Often when we meet clients and discuss the fees associated with litigating all divorce related issues, it can be an awakening experience. A good portion of preparing to litigate spousal support, child support and equitable distribution issues is procuring and reviewing important financial documents. Courts are overflowing with cases and it’s not uncommon to wait 4+ months before your case is heard after discovery is concluded. In many counties, you must engage in mandatory mediation prior to going to trial which requires you to pay your attorney plus half of the mediator fees for a process which generally lasts a minimum of 4-5 hours. However, settling your matter via separation agreement can save the you time and money that otherwise could end up being spent on legal fees.
A separation agreement is a contract voluntarily entered into between spouses, signed by the parties and notarized. The parties can legally document their intention to live separate and apart and the dissolution of their marriage. They are extremely flexible. You can resolve divorce related claims such as child custody, child support, equitable distribution, and alimony or you can resolve some issues and litigate what you’re unable to resolve. In summary, if you and your spouse can meet civilly and come up with a settlement framework on key issues, a separation agreement is the way to go.
There are several other issues a separation agreement can address. For example, parents can agree to their children’s religious upbringing, who should be designated to care for a domestic pet, or any related consideration tailored to your family’s needs. Parents can agree on how to split expenses not covered under North Carolina law, such as college tuition and living expenses for older children.
Many people believe that they have to file some form of paperwork in order to make their separation legal. That is inaccurate. In reality, only one person in the relationship must intend to end the marital relationship. Furthermore, the parties must live separate and apart in different households. These two requirements are essential for a married couple to be considered “separated.” A separation agreement is a great way to establish a date of separation in writing for the purposes of evaluating property and determining when you’re eligible to finalize your divorce.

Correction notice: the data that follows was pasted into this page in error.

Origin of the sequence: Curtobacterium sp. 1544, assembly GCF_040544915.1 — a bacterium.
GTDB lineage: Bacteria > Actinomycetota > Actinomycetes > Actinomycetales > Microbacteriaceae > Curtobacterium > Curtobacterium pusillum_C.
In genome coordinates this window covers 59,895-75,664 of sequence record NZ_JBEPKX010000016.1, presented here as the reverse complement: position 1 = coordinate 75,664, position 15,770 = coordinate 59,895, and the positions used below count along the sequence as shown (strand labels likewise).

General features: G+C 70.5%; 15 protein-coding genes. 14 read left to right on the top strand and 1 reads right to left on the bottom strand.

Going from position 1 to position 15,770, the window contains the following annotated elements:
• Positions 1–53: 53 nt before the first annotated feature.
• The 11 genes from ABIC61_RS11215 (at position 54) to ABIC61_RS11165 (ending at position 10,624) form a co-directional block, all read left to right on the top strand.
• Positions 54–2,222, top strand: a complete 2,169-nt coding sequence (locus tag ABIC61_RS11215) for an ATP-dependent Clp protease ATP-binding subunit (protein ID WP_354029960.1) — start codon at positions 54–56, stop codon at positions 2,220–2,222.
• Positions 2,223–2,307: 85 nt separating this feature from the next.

It is important to note that neither party should be influenced or forced to sign an agreement. We want to stress the absolutely voluntary nature of this option. While a separation agreement generally does not become a court order, it is considered a contract under North Carolina law. Therefore, parties can depend on contract law and remedies under contract law to ensure compliance of the agreement. Parties may choice to file a breach of contract action against the opposing party if the opposing party is in violation of the agreement’s terms.
If you think you need a separation agreement drafted or if your spouse has given you a separation agreement to review, consult with an attorney prior to signing the agreement. It’s a binding contract with after effects that could have dramatic impact and result in the loss of legal rights and claims.
Contact our Raleigh law offices today to discuss with us whether a separation agreement is an appropriate way to resolve your marital dispute. We want the very best for you, whatever decision is made.
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